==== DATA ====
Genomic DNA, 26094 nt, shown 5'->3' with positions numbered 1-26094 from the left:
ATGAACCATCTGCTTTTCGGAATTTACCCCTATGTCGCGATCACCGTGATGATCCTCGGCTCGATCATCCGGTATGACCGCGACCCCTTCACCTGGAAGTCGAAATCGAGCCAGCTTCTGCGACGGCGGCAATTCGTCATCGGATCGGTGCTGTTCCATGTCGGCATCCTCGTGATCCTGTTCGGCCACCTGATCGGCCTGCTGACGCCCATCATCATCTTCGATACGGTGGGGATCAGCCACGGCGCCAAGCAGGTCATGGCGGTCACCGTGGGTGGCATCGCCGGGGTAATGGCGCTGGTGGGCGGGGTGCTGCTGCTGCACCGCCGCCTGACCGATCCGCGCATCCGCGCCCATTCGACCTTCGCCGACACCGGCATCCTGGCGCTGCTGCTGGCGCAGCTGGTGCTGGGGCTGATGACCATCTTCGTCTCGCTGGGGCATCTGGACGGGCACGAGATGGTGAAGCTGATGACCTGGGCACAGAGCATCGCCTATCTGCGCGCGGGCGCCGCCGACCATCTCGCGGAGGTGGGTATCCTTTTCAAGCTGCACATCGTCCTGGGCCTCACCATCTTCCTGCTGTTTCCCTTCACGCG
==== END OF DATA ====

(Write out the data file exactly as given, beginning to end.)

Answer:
Genomic DNA, 26094 nt, shown 5'->3' with positions numbered 1-26094 from the left:
ATGAACCATCTGCTTTTCGGAATTTACCCCTATGTCGCGATCACCGTGATGATCCTCGGCTCGATCATCCGGTATGACCGCGACCCCTTCACCTGGAAGTCGAAATCGAGCCAGCTTCTGCGACGGCGGCAATTCGTCATCGGATCGGTGCTGTTCCATGTCGGCATCCTCGTGATCCTGTTCGGCCACCTGATCGGCCTGCTGACGCCCATCATCATCTTCGATACGGTGGGGATCAGCCACGGCGCCAAGCAGGTCATGGCGGTCACCGTGGGTGGCATCGCCGGGGTAATGGCGCTGGTGGGCGGGGTGCTGCTGCTGCACCGCCGCCTGACCGATCCGCGCATCCGCGCCCATTCGACCTTCGCCGACACCGGCATCCTGGCGCTGCTGCTGGCGCAGCTGGTGCTGGGGCTGATGACCATCTTCGTCTCGCTGGGGCATCTGGACGGGCACGAGATGGTGAAGCTGATGACCTGGGCACAGAGCATCGCCTATCTGCGCGCGGGCGCCGCCGACCATCTCGCGGAGGTGGGTATCCTTTTCAAGCTGCACATCGTCCTGGGCCTCACCATCTTCCTGCTGTTTCCCTTCACGCG